In the education of the masses according to the existing programme the whole point seems to be missed. They do not need to be fitted up with knowledge required for the passing of examinations. That is necessary for the classes but useless as a rule for the masses, whose time is wasted as they muddle along through many books, instead of laying up that kind of information suitable to the technical occupations which the bulk will find open to them. The policy might with more advantage be to teach and develop the children according to their different types of mind, not classifying them all in one mould, nor assuming that the aims and characteristics of one class of the community are bound to be in keeping with the standard of others. Handicrafts, manufactures, and agriculture must all have their votaries if the country is to hold its own in worldwide competition. The common judgment of the nation is in favour of universal education of the masses so long as it is not carried to an unpractical length. While, therefore, allowing every scope for genius, no matter in what social layer it is found, our educational system may usefully be to familiarise the minds of the multitude with the idea that there are various kinds of employment of a healthy and paying character
VOL. LXXI-No. 421
which the many may go for, and that mere clerical work is neither much in request nor so lucrative or independent as some of the occupations, despised as they appear to be, requiring manual labour.
If, then, our boys and girls are, to the minds of some people, not of the grit they used to be, the cause is not to be attributed to any spontaneous degeneration of physique, but to a system of education which favours the production of penmen rather than workmen a passing phase, let us hope. But it is not too late to stay the rot before permanent mischief is done. We have abundant evidence that there is still plenty of stamina in the country. The personnel of our navy is the finest in the world. The late war in South Africa proved beyond question, in spite of regrettable incidents, what stuff our young soldiers and colonial cousins were made of. No other nation has yet shown itself capable of such an effort as we then made. Even our Territorials, recruited largely from classes engaged in sedentary work, few as they unfortunately are, have shown what a reserve of vigour they possess during prolonged field operations.
But if, as I think, there is reason to believe the British are still gritty,' it is due, in respect of the masses as well as the classes, more to national pastimes than to books or learning, or to the grinding 'German' study which is held up as a pattern. Our soldiers and sailors revel in games; every Board school has an ample playground, every institution its athletic club, and every street (except the likes of Oxford Street and the Strand) its swarms of players. It is urged by some that there is now a visible defect in the lack of keenness to follow manly pursuits as of old. May not that, however, be ascribed more than anything else to the many diversions, healthy enough attractions in their way, which win attendance the cricket field used to claim in our village life? The facts we have to guide us in a comparative study of national mettle are that Victoria Crosses are as well and frequently earned as formerly, and there is no dearth of heroic men, ever ready to face death in releasing entombed miners, in saving life at sea or rescuing from fire in desperate cases.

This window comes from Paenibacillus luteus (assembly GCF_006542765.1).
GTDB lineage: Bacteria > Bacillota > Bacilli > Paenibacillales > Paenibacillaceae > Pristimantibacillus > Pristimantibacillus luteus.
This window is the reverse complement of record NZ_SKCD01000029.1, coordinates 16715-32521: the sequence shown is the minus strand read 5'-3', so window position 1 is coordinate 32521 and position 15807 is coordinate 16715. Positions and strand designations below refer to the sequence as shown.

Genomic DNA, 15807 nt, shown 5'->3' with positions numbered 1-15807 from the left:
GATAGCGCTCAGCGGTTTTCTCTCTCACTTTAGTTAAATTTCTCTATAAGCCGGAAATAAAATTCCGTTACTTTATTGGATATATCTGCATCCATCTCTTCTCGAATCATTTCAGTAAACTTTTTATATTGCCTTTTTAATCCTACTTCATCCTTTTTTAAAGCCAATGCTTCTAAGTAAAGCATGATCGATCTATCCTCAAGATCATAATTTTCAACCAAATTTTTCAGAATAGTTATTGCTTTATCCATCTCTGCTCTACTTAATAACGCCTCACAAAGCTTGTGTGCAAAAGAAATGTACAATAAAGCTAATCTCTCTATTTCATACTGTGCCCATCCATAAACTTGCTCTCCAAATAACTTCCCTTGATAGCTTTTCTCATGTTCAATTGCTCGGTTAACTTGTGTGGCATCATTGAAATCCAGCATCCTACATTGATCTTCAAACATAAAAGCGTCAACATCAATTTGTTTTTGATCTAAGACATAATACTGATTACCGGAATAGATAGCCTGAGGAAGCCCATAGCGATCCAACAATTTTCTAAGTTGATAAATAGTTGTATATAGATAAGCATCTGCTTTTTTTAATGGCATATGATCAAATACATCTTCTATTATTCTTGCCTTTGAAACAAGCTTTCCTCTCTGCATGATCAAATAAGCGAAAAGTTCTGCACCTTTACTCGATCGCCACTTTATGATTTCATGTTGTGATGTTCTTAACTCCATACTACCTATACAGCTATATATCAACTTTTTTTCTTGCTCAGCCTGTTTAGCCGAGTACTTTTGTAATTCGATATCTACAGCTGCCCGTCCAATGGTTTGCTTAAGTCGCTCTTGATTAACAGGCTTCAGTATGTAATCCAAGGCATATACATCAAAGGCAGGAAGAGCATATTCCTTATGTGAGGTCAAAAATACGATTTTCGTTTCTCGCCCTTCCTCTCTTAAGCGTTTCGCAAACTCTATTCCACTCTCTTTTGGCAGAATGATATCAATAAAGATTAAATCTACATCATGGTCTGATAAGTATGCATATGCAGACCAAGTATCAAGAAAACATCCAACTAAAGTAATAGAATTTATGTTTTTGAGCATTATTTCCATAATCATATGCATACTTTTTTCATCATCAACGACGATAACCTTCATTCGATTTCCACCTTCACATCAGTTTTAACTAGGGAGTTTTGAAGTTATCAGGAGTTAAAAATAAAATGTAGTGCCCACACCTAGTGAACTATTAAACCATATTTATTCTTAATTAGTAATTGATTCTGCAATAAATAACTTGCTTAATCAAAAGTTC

It is well to know the opinion of others. In that entertaining book by Price Collier, England and the English, from an American point of view, the author says, in reference to the successful breeding of human beings :
Nature beats Socialism hollow at her own game. The English commonsense comes to the fore again in an attempt to solve this problem. She is old enough to know from experience that the world is still ruled by men and in all probability will be for a long time to come. She breeds men, therefore, as strong and simple as she can. In these islands sport is not a dissipation for idlers, it is a philosophy of life. They believe in it as a bulwark against effeminacy and decay.
But if sporting instincts are answerable for much that goes to make robust men, there are many other things at our great public schools that contribute to the formation and enrichment of character. The masters know well how keenly alive their boys. are to the tradition that the Anglo-Saxon people prefer to conduct, or at any rate to share in, the management of their own affairs. Can anyone acquainted with the system doubt the salutary effect of appointing and recognising young men of 'good report' as prefects, heads of houses, and leaders of thought? These positions are not won or maintained by muscular prowess, but by a combination of qualities making for general fitness as regards capacity and integrity. They are held by those who, after trial, have proved themselves good citizens, who have gained the confidence of the authorities and are found worthy to be endowed with responsibility for assisting in the maintenance of order and the direction of activities in the corporate life of the school. What a power for good in the government of a school this partnership in responsibility can become!
One invaluable course of discipline which most of them pass through is that of the rifle corps. If not necessary to cultivate a martial spirit in our boys, it is of the highest importance, in these days when the position of Great Britain is challenged, to train the able-bodied sufficiently in drill and the use of arms, so that each may be competent to stand as an effective in the ranks for defence of his country in case of need. Apart from that, the physical exercise sets them up and makes them, as they should be, proud of wearing the King's uniform. Would that the entire. manhood of this country were compelled to go through their course before they could claim the full right of citizenship. Were that so we might hear less of German bogies and foreign invasion.
There are many practical questions which cannot here be dealt with; but one in particular demands attention, viz. that which relates to the duty of bringing up boys with a definite aim, and not allowing them to drift along in a purposeless manner to the end of an academic career. In these thrusting days, when the struggle for existence is getting so acute, we cannot ignore the fact that the great majority go to school with the certain prospect of having eventually to earn their own living. The timely choice. of professions is therefore a matter of grave consequence. Many boys from want of enlightenment or experience are utterly incapable of choosing for themselves. It is no fault of theirs; it is simply their misfortune. Some round ones are fitted into square holes and fail; others succeed by force of character in spite of the misfit. But it is a lottery, and a great burden lies upon parents and guardians to diagnose not only the capacity but the temperament of their charges, before committing them